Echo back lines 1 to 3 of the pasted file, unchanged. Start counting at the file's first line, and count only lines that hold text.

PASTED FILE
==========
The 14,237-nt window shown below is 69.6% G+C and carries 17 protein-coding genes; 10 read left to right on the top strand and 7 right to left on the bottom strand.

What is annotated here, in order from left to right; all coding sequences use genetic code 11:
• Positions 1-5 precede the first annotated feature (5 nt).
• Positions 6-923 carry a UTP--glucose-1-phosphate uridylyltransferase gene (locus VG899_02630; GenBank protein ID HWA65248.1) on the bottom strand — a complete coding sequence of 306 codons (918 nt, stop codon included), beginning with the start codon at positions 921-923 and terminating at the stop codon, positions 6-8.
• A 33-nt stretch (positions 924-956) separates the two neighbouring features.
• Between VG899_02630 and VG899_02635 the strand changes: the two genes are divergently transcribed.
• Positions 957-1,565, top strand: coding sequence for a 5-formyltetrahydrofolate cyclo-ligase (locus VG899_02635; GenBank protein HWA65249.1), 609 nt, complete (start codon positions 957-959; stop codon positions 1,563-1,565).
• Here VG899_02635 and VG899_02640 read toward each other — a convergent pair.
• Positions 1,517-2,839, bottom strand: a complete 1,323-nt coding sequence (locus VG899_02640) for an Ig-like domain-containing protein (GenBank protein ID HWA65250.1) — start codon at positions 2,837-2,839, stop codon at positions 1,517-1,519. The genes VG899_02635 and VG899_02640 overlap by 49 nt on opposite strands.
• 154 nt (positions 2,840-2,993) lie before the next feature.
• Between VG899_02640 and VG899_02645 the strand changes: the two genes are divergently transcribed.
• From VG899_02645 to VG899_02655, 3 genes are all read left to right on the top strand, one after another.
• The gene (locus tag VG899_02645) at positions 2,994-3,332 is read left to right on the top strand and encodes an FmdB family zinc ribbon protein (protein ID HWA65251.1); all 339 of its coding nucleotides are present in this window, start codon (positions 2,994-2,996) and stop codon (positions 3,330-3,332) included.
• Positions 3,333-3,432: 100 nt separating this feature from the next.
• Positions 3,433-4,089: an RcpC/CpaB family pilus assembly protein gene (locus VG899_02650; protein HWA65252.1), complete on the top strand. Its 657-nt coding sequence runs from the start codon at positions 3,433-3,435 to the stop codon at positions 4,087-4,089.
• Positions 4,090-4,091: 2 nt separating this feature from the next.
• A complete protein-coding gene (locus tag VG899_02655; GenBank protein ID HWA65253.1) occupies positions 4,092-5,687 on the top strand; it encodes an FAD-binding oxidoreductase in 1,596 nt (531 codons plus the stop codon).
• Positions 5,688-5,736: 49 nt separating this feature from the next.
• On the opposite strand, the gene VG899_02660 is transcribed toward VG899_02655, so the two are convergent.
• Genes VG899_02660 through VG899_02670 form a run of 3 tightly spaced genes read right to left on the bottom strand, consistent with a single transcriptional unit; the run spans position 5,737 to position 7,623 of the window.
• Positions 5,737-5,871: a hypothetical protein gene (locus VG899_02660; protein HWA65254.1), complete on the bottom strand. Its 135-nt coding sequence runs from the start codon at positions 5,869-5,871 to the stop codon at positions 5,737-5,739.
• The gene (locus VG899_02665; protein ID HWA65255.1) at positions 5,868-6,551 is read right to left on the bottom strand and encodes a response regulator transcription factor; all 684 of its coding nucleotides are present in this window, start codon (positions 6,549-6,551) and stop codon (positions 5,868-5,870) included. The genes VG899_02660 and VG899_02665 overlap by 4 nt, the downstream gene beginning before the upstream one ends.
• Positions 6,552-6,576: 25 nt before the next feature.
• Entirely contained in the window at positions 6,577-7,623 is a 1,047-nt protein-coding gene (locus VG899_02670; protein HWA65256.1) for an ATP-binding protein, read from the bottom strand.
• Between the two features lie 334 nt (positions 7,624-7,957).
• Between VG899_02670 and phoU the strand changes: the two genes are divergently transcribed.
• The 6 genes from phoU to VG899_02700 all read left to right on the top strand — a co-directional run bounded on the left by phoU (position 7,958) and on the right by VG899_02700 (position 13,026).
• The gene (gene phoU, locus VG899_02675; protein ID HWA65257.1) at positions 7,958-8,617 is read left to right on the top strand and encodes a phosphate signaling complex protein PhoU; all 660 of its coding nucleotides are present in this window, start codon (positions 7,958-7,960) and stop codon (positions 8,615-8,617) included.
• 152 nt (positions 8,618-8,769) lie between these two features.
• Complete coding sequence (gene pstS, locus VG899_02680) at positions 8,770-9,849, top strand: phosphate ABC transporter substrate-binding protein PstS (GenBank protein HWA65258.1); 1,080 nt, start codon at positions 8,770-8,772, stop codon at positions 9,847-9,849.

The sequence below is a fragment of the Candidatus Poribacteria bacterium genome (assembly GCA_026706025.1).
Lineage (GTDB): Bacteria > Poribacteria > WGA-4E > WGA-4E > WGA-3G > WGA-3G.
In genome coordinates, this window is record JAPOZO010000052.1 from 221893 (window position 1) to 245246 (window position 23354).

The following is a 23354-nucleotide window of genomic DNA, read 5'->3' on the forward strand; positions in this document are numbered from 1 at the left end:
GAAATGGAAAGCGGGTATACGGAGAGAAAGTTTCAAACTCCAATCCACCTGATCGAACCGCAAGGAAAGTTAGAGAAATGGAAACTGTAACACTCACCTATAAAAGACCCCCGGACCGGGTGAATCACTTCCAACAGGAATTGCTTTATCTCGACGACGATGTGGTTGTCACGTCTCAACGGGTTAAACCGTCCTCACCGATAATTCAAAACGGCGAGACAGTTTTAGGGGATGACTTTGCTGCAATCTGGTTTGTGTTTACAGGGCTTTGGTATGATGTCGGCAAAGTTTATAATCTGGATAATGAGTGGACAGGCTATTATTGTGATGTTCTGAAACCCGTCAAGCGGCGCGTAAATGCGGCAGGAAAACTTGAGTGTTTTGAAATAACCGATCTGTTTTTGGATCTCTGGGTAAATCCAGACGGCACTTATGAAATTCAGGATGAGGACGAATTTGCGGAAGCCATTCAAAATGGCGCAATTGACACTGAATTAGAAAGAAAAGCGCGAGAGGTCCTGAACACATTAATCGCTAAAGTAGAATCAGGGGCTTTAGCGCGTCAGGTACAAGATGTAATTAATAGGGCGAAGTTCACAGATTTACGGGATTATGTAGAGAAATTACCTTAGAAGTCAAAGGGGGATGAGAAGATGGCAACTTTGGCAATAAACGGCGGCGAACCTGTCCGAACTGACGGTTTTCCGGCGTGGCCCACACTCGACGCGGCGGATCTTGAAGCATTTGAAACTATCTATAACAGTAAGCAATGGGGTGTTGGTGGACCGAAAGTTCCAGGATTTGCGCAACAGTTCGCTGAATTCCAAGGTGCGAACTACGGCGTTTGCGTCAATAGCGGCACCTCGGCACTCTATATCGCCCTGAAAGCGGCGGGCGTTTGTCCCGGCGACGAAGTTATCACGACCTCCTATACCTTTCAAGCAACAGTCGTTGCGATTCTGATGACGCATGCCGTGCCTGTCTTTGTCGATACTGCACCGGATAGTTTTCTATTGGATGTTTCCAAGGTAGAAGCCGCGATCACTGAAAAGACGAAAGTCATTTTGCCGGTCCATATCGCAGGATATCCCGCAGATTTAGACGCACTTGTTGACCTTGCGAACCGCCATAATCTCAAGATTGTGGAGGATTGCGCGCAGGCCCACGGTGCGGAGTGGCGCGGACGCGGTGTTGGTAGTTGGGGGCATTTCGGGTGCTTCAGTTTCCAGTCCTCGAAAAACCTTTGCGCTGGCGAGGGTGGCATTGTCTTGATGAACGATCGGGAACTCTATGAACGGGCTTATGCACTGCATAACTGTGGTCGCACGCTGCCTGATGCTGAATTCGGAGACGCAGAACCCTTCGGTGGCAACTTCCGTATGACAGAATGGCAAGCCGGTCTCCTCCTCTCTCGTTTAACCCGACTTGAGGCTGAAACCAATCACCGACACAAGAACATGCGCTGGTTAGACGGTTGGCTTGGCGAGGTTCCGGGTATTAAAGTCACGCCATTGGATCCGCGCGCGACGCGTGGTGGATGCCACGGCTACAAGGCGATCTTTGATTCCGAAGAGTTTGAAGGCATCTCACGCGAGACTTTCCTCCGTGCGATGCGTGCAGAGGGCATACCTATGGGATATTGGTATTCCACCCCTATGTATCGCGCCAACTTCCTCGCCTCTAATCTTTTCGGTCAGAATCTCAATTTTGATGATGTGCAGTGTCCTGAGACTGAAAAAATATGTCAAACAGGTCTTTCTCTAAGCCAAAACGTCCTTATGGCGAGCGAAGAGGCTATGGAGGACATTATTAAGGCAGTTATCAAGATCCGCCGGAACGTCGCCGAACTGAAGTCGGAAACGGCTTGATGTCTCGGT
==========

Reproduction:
The 14,237-nt window shown below is 69.6% G+C and carries 17 protein-coding genes; 10 read left to right on the top strand and 7 right to left on the bottom strand.

What is annotated here, in order from left to right; all coding sequences use genetic code 11:
• Positions 1-5 precede the first annotated feature (5 nt).